Hughes adds to Wales' cloud of doubt

Click to follow
The Independent Online

What a rotten old week it has been for Welsh football. Twice the victims of on-field muggings by unfancied opposition, they also suffered robberies of a real and symbolic nature and, to top it all off, found their manager being coveted by Blackburn Rovers.

What a rotten old week it has been for Welsh football. Twice the victims of on-field muggings by unfancied opposition, they also suffered robberies of a real and symbolic nature and, to top it all off, found their manager being coveted by Blackburn Rovers.

Little wonder one Cardiff resident summed up the situation as "definitely gloom and doom". The G and D factor, given early lift-off by that draw in Azerbaijan and the rifling of the squad's baggage as they departed Baku airport, touched unprecedented levels in the Millennium Stadium on Wednesday when, under the bizarre orchestration of a preposterous Italian referee, Wales's 10 men found beating Northern Ireland's nine beyond them. And, for anyone in search of a silver lining, the skies remain dark. The next World Cup qualifying match, away to England, has escalated into a "must win".

Whether Mark Hughes will still be in charge when Wales turn up at Old Trafford on 9 October is debatable. He has not applied for the Blackburn job, and the prospect of taking on England in his old stamping ground could prove irresistible. However, such is the lure of Premiership employment that clubs, like the Mounties, tend to get their man, and Blackburn's sights seem set on Hughes, who ended his playing career with them. Having at one stage suspended all betting on Hughes, William Hill have reopened the books, citing him a 4-5 favourite to succeed Graeme Souness.

Certainly, as he surveyed the shambles in Cardiff, Hughes's desire to be as far away as possible from the helm must have been overpowering. The frustration was evident as Hughes, normally a calm touchline presence, capered and gesticulated. At his media conferences the lid was kept in place with difficulty.

In a team not over-endowed with quality, Hughes would find himself unable to call on older key personnel such as Ryan Giggs and Gary Speed for much longer and, in any case, he may with reason consider the Wales record indicates the time for his departure is imminent. The team have won just five of their 17 home games in the national stadium and the Northern Ireland débâcle, the eighth successive competitive match without a win, was indisputably the worst performance in his five-year reign.

If the presence of Hughes against England is in the balance, the absence from that match of Robbie Savage is assured, and such is Savage's dismay at the red card he was shown after nine minutes that he is muttering about lowering the curtain on his international career. That dismissal, together with that of Michael Hughes, who had chopped down Savage from behind, was the catalyst in tipping the evening into farce.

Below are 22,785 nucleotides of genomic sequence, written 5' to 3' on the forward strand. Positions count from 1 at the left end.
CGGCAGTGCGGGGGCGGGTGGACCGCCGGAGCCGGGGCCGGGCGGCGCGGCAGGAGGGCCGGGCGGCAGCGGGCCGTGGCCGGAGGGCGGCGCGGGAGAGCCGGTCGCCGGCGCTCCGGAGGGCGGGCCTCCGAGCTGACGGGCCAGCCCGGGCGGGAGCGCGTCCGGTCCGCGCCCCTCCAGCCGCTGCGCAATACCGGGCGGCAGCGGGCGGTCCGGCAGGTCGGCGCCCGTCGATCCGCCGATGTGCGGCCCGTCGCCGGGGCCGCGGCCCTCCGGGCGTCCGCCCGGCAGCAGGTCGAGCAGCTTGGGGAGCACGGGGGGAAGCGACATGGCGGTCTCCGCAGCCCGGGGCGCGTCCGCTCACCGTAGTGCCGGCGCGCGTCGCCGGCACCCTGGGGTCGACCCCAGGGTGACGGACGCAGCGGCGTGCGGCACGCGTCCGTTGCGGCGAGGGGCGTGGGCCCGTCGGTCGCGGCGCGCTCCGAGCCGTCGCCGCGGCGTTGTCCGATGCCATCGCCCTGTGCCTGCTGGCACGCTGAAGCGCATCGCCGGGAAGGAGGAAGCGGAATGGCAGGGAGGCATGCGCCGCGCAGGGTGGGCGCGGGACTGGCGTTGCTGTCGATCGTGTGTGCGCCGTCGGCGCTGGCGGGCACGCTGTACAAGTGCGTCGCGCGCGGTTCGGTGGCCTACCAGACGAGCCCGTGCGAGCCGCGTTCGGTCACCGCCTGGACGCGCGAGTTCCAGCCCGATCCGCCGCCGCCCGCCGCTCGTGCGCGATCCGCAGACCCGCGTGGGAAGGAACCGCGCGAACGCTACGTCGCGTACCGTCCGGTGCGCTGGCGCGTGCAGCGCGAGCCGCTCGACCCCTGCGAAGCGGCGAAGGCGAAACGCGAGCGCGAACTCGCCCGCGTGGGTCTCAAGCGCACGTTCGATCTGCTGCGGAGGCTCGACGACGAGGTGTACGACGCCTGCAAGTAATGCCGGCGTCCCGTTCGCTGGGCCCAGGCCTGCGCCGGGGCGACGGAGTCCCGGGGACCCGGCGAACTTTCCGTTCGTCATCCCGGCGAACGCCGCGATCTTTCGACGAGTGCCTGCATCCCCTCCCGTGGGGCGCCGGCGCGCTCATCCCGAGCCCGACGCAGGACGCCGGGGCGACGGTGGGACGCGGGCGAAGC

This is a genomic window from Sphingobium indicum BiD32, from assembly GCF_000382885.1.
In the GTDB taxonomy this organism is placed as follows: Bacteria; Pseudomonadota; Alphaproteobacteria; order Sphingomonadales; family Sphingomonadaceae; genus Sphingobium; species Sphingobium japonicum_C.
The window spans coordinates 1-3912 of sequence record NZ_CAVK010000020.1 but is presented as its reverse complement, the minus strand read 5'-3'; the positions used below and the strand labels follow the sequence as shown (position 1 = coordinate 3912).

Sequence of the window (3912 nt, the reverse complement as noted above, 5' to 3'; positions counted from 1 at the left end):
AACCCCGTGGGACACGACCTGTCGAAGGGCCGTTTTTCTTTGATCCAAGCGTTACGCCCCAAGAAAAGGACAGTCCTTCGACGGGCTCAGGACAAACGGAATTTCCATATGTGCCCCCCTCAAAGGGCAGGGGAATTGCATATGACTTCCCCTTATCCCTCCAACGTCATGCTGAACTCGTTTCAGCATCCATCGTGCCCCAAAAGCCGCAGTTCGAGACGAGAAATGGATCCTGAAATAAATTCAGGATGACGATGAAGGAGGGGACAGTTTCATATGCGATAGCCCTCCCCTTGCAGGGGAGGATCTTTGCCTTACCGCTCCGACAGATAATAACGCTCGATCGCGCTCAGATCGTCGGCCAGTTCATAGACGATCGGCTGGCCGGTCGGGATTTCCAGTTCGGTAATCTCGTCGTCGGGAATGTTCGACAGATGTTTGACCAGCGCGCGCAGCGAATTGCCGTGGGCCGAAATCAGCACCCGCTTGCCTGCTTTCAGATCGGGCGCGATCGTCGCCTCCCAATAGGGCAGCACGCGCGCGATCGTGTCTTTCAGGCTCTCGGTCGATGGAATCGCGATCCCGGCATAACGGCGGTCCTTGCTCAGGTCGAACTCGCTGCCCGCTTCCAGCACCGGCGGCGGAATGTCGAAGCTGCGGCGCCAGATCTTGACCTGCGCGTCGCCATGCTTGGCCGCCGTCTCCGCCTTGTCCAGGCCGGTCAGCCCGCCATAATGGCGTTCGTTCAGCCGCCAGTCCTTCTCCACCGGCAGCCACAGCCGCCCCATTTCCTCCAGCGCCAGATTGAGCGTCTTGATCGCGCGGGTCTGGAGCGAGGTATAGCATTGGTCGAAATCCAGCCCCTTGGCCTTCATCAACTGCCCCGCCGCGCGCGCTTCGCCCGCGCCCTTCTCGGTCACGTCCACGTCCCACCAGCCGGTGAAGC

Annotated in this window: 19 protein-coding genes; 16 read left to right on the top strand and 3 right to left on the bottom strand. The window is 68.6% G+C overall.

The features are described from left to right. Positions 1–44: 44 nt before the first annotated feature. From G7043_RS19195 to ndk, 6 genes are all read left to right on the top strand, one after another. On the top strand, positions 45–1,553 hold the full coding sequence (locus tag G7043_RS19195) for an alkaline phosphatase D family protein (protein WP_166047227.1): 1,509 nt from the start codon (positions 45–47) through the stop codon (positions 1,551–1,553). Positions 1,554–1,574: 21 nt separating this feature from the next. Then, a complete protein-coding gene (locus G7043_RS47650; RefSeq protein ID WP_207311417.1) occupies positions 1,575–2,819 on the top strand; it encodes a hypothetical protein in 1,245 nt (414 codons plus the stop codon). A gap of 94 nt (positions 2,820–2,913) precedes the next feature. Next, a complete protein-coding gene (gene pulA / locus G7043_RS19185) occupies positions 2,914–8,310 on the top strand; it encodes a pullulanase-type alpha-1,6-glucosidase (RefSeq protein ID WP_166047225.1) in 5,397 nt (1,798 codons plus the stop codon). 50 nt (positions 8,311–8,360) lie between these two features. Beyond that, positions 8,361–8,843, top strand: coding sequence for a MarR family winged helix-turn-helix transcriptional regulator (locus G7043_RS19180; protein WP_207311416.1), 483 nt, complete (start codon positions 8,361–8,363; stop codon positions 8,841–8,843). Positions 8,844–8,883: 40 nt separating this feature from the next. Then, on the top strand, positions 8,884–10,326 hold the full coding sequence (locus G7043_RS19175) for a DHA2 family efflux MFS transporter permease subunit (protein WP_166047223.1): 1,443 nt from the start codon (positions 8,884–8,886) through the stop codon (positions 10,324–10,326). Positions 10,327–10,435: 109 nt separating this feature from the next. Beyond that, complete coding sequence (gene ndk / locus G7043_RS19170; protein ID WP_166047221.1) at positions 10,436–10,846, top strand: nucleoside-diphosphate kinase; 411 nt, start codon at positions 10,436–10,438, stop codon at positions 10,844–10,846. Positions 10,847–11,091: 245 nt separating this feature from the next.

The referee, Domenico Messina, was justified in sending Hughes packing but less so with Savage, whose post-foul flailing came under that good old football description "handbags". Notwithstanding, there will be many who consider Savage's first-ever red card overdue, and there has certainly been a high bleat factor from someone whose job description with Birmingham City is linked to the doling out of pain, bruises and animosity.

Despite Savage's tirade, the more justified complaint about being sent to the showers lies with David Healy. Having dealt Wales a near-mortal blow by scoring Ireland's second goal, the Preston striker was shown one yellow card for a celebratory kick at a corner flag and an immediate second for what he described as "waving to my family". If that is how they wave up in Preston, folk from that part of Lancashire should beware taking holidays in Italy. The raised arm, bent at the elbow, dates back to Roman times as the supreme gesture of obscenity in that part of Europe, and the Italian Messina deemed it an unacceptable provocation.

The broad meaning of the gesture is, as it implies, "up yours". Once at the Italian Open tennis in that cauldron of bias, the Foro Italico, Spain's Jose Higueras became so rattled by jeers as he was in the process of dismantling an Italian opponent that he stopped playing and ceremoniously offered the bent elbow to all four sides of the stadium. He was engulfed in cans and coins and fortunate to get off court without damage.

It would be advisable if Healy chose another method of greeting his loved ones. Gestures on the field of play can be dangerous as well as silly, as Paul Gascoigne discovered, playing for Rangers against Celtic, by executing a jig and imitating the playing of a flute.

That Northern Ireland survived this second dismissal is testimony to the admirable resilience instilled by Lawrie Sanchez, who was scathing about Messina. Arguably his worst decision was to deny the Irish a penalty when Danny Gabbidon brought down Tony Capaldi. It reinforced Sanchez's complaint that the refereeing cost his side two points.

For Wales, failure to win against what they had judged the two weakest teams in Group Six is not a case for terminal dismay. There is, as Hughes pointed out, a long way to travel. But the road will be rough, especially at Old Trafford next month.

Comments